Spontaneous Spinal Cord Infarct

Elderly female with hyperlipidemia and HTN presenting with acute onset tingling back pain between her scapula with subsequent acute onset bl UE weakness and decreased sensation  with diminished reflexes throughout.

Differential for myelopathy

*Always remember to rule out aortic dissection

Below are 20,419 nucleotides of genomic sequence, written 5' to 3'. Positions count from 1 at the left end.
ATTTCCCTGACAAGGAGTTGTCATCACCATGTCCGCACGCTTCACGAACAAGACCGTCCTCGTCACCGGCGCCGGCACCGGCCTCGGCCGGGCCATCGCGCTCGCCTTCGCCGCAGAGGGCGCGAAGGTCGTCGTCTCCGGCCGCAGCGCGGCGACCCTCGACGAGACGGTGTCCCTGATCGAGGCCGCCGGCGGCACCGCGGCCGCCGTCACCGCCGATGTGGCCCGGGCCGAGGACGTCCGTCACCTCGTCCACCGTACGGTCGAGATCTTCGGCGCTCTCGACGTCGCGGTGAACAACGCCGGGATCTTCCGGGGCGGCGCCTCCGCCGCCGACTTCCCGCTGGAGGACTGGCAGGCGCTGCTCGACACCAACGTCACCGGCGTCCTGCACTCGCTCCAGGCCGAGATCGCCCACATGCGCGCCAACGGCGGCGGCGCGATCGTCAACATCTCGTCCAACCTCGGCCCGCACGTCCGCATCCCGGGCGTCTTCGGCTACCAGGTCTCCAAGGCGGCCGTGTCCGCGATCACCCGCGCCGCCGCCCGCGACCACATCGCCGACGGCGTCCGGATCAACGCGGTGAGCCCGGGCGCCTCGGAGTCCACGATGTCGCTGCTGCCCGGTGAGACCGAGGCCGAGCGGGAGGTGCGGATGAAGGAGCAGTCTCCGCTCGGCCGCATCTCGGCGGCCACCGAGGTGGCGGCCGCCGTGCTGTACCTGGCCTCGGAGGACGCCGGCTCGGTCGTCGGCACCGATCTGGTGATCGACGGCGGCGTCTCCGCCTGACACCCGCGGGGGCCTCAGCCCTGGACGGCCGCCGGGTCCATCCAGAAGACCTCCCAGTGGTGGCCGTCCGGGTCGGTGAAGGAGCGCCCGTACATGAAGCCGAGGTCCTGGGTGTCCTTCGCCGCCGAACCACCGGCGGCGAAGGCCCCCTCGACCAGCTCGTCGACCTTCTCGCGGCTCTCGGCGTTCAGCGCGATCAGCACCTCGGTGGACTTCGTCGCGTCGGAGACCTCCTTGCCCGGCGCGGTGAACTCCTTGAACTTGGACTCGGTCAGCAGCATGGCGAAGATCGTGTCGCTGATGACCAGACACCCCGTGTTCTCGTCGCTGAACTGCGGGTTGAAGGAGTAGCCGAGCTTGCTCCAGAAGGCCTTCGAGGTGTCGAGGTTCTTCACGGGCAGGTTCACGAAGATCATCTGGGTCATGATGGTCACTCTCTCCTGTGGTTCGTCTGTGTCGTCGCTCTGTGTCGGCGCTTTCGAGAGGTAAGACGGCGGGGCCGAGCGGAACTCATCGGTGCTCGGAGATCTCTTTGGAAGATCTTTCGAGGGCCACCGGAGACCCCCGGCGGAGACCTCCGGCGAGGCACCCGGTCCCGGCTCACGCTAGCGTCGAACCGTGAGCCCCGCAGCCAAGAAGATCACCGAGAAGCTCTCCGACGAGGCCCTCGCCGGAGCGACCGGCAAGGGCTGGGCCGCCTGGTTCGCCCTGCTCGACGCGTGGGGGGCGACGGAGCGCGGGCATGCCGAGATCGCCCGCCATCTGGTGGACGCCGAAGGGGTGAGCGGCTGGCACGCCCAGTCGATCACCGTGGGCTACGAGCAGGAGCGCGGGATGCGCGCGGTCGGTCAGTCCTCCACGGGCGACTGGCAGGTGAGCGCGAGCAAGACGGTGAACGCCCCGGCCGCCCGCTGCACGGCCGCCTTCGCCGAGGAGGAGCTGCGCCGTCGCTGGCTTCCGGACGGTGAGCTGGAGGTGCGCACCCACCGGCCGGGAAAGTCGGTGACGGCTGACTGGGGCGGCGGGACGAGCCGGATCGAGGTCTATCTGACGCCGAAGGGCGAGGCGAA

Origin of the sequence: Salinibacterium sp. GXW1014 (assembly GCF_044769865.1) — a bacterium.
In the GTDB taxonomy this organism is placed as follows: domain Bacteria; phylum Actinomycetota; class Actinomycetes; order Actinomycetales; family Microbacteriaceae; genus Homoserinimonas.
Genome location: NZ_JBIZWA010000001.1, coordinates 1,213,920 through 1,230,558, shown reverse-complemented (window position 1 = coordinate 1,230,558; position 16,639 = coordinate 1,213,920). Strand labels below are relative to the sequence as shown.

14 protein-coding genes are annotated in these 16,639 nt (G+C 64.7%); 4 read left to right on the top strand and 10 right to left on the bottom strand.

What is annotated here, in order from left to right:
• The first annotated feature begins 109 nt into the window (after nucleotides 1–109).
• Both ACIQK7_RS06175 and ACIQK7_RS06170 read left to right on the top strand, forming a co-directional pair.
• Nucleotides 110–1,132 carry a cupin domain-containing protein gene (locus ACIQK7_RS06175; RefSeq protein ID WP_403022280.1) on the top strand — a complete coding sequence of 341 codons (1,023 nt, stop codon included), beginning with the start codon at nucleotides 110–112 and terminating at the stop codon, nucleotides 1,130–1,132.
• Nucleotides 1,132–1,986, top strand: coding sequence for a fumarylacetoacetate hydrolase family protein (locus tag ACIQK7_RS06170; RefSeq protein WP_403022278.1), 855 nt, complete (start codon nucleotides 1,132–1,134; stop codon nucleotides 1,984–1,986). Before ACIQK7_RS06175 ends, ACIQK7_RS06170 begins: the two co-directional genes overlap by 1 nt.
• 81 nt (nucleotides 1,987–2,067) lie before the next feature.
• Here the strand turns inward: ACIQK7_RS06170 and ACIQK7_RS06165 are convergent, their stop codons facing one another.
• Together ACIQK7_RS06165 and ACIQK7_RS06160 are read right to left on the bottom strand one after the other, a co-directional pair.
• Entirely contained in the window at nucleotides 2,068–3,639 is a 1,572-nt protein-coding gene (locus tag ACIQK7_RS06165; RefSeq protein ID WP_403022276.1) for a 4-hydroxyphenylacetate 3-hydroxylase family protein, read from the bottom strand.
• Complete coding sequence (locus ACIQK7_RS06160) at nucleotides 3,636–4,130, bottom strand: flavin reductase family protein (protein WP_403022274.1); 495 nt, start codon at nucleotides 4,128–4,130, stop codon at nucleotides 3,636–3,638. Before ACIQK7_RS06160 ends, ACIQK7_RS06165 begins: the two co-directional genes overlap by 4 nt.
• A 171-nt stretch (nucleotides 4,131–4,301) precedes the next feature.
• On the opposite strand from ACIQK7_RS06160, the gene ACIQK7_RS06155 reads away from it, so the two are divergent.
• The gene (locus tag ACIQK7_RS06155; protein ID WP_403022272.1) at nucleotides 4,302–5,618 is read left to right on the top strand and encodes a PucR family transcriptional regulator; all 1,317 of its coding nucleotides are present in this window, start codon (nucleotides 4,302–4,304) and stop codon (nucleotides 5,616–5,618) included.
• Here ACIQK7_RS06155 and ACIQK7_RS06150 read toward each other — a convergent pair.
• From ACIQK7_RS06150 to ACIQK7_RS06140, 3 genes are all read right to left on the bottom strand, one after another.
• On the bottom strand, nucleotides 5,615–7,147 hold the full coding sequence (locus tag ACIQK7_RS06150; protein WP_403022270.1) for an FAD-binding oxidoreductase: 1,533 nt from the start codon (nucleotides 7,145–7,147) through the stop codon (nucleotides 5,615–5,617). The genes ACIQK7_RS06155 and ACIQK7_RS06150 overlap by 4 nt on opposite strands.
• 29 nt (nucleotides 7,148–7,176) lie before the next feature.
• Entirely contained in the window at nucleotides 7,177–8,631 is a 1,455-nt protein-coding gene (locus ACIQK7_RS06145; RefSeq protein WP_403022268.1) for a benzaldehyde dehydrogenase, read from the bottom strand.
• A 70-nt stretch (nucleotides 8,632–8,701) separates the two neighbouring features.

Our patient’s first MRI was normal but subsequent MRI demonstrated an acute spinal cord infarct in the territory of the anterior spinal artery. Anterior region of the spinal cord involves spinothalamic and corticospinal tracts therefore affecting both light touch/pain and motor function. Our patient likely suffered vascular myelopathy with incomplete ASA ischemia. Prognosis is poor for acute spontaneous spinal cord infarct, most need rehab. One main teaching point is to remember that presentations of spinal shock initially present with hyporeflexia or areflexia rather than hyperreflexia. 

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